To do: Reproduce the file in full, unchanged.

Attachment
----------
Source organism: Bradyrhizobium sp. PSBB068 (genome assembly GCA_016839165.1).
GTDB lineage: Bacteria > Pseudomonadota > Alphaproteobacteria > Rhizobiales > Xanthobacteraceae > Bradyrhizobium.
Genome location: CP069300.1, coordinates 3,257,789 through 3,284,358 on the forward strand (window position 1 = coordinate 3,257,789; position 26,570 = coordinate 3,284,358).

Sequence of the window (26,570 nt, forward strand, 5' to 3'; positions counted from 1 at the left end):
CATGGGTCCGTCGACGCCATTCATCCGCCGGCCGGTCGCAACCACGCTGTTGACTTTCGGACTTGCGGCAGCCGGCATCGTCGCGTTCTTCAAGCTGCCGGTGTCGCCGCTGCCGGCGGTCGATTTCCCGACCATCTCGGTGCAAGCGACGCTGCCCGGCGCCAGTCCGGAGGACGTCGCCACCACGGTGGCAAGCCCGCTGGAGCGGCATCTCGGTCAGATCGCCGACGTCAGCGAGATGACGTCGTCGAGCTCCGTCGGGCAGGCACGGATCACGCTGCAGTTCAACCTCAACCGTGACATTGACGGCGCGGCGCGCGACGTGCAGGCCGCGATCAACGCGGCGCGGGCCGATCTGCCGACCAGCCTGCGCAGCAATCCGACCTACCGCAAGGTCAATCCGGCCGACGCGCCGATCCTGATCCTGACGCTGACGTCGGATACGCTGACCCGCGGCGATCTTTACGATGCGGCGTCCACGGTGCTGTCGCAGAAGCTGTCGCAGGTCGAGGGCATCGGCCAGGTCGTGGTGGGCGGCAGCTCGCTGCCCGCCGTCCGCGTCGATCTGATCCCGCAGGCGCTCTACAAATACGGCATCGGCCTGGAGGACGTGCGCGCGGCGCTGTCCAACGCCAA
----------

Source organism: Bradyrhizobium sp. PSBB068 (genome assembly GCA_016839165.1).
GTDB lineage: Bacteria > Pseudomonadota > Alphaproteobacteria > Rhizobiales > Xanthobacteraceae > Bradyrhizobium.
Genome location: CP069300.1, coordinates 3,257,789 through 3,284,358 on the forward strand (window position 1 = coordinate 3,257,789; position 26,570 = coordinate 3,284,358).

Sequence of the window (26,570 nt, forward strand, 5' to 3'; positions counted from 1 at the left end):
CATGGGTCCGTCGACGCCATTCATCCGCCGGCCGGTCGCAACCACGCTGTTGACTTTCGGACTTGCGGCAGCCGGCATCGTCGCGTTCTTCAAGCTGCCGGTGTCGCCGCTGCCGGCGGTCGATTTCCCGACCATCTCGGTGCAAGCGACGCTGCCCGGCGCCAGTCCGGAGGACGTCGCCACCACGGTGGCAAGCCCGCTGGAGCGGCATCTCGGTCAGATCGCCGACGTCAGCGAGATGACGTCGTCGAGCTCCGTCGGGCAGGCACGGATCACGCTGCAGTTCAACCTCAACCGTGACATTGACGGCGCGGCGCGCGACGTGCAGGCCGCGATCAACGCGGCGCGGGCCGATCTGCCGACCAGCCTGCGCAGCAATCCGACCTACCGCAAGGTCAATCCGGCCGACGCGCCGATCCTGATCCTGACGCTGACGTCGGATACGCTGACCCGCGGCGATCTTTACGATGCGGCGTCCACGGTGCTGTCGCAGAAGCTGTCGCAGGTCGAGGGCATCGGCCAGGTCGTGGTGGGCGGCAGCTCGCTGCCCGCCGTCCGCGTCGATCTGATCCCGCAGGCGCTCTACAAATACGGCATCGGCCTGGAGGACGTGCGCGCGGCGCTGTCCAACGCCAA